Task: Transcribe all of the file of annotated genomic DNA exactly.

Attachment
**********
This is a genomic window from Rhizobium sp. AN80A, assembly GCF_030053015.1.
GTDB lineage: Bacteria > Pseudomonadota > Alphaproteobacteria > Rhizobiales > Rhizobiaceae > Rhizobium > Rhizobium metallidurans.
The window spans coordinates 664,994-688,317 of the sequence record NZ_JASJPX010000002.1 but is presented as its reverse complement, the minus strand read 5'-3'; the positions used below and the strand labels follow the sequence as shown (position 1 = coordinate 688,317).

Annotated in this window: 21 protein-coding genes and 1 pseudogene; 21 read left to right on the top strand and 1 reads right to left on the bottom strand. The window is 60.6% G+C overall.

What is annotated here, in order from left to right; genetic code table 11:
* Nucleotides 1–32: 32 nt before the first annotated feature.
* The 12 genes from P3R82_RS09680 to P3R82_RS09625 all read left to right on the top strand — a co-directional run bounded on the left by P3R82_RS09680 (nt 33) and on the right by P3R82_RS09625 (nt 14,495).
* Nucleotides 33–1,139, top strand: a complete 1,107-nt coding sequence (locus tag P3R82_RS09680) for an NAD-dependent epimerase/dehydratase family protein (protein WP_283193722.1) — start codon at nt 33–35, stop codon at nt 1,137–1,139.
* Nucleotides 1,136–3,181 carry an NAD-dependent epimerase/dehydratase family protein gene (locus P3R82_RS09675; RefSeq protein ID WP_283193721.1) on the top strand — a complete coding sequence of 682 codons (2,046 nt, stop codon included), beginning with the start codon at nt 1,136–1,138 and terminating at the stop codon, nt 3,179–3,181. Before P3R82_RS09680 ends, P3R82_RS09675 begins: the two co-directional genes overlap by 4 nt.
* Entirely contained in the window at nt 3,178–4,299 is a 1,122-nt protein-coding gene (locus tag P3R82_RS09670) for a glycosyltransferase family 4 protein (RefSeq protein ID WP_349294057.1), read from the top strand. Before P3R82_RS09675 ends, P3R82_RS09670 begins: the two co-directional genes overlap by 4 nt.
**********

This is a genomic window from Rhizobium sp. AN80A, assembly GCF_030053015.1.
GTDB lineage: Bacteria > Pseudomonadota > Alphaproteobacteria > Rhizobiales > Rhizobiaceae > Rhizobium > Rhizobium metallidurans.
The window spans coordinates 664,994-688,317 of the sequence record NZ_JASJPX010000002.1 but is presented as its reverse complement, the minus strand read 5'-3'; the positions used below and the strand labels follow the sequence as shown (position 1 = coordinate 688,317).

Annotated in this window: 21 protein-coding genes and 1 pseudogene; 21 read left to right on the top strand and 1 reads right to left on the bottom strand. The window is 60.6% G+C overall.

What is annotated here, in order from left to right; genetic code table 11:
* Nucleotides 1–32: 32 nt before the first annotated feature.
* The 12 genes from P3R82_RS09680 to P3R82_RS09625 all read left to right on the top strand — a co-directional run bounded on the left by P3R82_RS09680 (nt 33) and on the right by P3R82_RS09625 (nt 14,495).
* Nucleotides 33–1,139, top strand: a complete 1,107-nt coding sequence (locus tag P3R82_RS09680) for an NAD-dependent epimerase/dehydratase family protein (protein WP_283193722.1) — start codon at nt 33–35, stop codon at nt 1,137–1,139.
* Nucleotides 1,136–3,181 carry an NAD-dependent epimerase/dehydratase family protein gene (locus P3R82_RS09675; RefSeq protein ID WP_283193721.1) on the top strand — a complete coding sequence of 682 codons (2,046 nt, stop codon included), beginning with the start codon at nt 1,136–1,138 and terminating at the stop codon, nt 3,179–3,181. Before P3R82_RS09680 ends, P3R82_RS09675 begins: the two co-directional genes overlap by 4 nt.
* Entirely contained in the window at nt 3,178–4,299 is a 1,122-nt protein-coding gene (locus tag P3R82_RS09670) for a glycosyltransferase family 4 protein (RefSeq protein ID WP_349294057.1), read from the top strand. Before P3R82_RS09675 ends, P3R82_RS09670 begins: the two co-directional genes overlap by 4 nt.